Triune God, wondrous community of infinite love … Awaken our praise and thankfulness for every being that you have made. Give us the grace to feel profoundly joined to everything that is … God of love, show us our place in this world as channels of your love … O Lord, seize us with your power and light, help us to protect all life, to prepare for a better future, for the coming of your Kingdom of justice, peace, love and beauty. (#246)

Leading the Heart

Spiritual Commentary
John Shea

So, I will allure her; I will lead her into the desert and speak to her heart. (Hos 2:16; NAB)

I have translated this, “The desert will lead you to your heart where I shall speak.” The heart is the material pump of the body, the physical muscle that keeps blood flowing and the body alive. In biblical theology it becomes a metaphor for the spiritual center of the person. The ‘heart” is a space of consciousness where the person is both open to God and ready to act on that openness. It keeps spiritual life flowing and the spiritual person alive. To say, “the heart is hard,” is to imply the person is not in conscious contact with God and consequently does not act out of that awareness. There is no flow. To say, “the heart is on fire,” is to imply the person is in conscious contact with God and is acting out of that awareness. There is flow. It is the heart where the deepest contact with both God and the world is made.

But how do we get to the heart? How do we allow consciousness to rest in the spiritual center of our being?

The desert will lead us there. In particular, the person who lives in the desert will lead us there. But be warned. His tactics are rigorous. The heart is camouflaged by self-deceptions, and we are skilled in not looking at these most comforting delusions. But the voice crying in the wilderness is determined to make us look. There is something infinitely better than our present way of deception. But we will not be open to it until we acknowledge and let go of the avoiding strategies of the mind. Repentance is the path.

Repentance begins by entering the desert. The desert means “off on our own,” far from the madding crowd. Until we enter into solitude and do some inner work, we are always a one-sided creation of other people. We are living a life we have not investigated and claimed. It may be a safe life, a well-respected life, and a well-rewarded life, but it is not our life. We need to purify and simplify, to come back to what is essential, and to rethink where we have been and where we are going. We need to uncover the core desires that drive us and evaluate them.

A first step on the path to the heart is: “Who taught us to flee from the wrath that is to come?” Who taught us to act only as a reaction to the possibility of injury? Why do we only do things to protect ourselves? In fact, we may have come to the desert in this half-hearted position. We are not seeking authentic living, but only some external compliance that may keep us from harm. But heart action is not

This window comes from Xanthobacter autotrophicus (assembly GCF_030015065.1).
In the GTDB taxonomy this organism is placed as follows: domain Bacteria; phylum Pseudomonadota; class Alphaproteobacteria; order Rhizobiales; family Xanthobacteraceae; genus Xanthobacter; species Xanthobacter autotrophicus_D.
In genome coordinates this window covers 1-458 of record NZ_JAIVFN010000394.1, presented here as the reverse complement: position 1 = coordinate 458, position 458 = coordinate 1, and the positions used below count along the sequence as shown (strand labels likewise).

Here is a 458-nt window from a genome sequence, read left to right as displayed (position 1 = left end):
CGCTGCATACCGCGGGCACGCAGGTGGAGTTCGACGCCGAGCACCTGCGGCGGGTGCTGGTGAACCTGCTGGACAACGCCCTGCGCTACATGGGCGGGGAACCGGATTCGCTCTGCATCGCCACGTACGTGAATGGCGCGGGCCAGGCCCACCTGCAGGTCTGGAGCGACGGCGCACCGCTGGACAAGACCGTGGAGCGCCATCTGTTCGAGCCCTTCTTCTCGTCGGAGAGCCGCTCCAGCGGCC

reactive behavior to the dangers of life. Heart action is the overflow of inner fullness. But we will not reach the heart until we realize how blindly we are attached to the reactive ego.

The path to the heart continues with the injunction, “Do not presume to say to yourselves, ‘There is something special about us that God loves and this exempts us from this painful process of honest appraisal.'” In other words, we deceive ourselves. We identify with some aspect of “who we are” that we think will spare us. Then we market that delusion to ourselves and to others. The hard word of the heart leader insists that what God loves is this painful process. For it is through this process of “disidentifying” with our “self-righteousness’ that we open to the heart. The open heart receives God’s life and conveys it into the world.

When we arrive at the heart, we will know the truth of loving both God and neighbor. Until we arrive there, we are deluded. We live in what Reb Menahem Nendle of Korzk, known as the Kotzker, called a world of phantoms—false perceptions we treat as real. The story is told of the Kotzker:

One day he and Reb Hirsh of Tomashov came to bridge where several women began throwing stones at them.

“Have no fear,” said the Kotzker. ‘They are not real women, nor are there stones real. They are mere phantoms.

Reb Hirsh was silent for a moment, then asked, “Might we not be phantoms too?

No,” came the Kotzker’s answer, “as long as we have at some time had the genuine urge to repent.” (Abraham Joshua Heschel, A Passion for Truth [New York: Farrar, Straus and Giroux, 1973])

The “genuine urge to repent” is an expression of our desire to be real, to be conscious of our ultimate grounding and live out of that grounding. Why did the people come to John and submit to his harsh words and tactics?

Why do we continue to journey to his desert? We sense the promise in repentance, the promise to move beyond half-heartedness and delusion, the promise to be real, the promise that will lead us to our heart.


 Spiritual Commentaries and Teachings are excerpted from The Spiritual Wisdom of the Gospels for Christian Preachers and Teachers by John Shea © 2004 by Order of Saint Benedict. Published by Liturgical Press, Collegeville, Minnesota. Used with permission.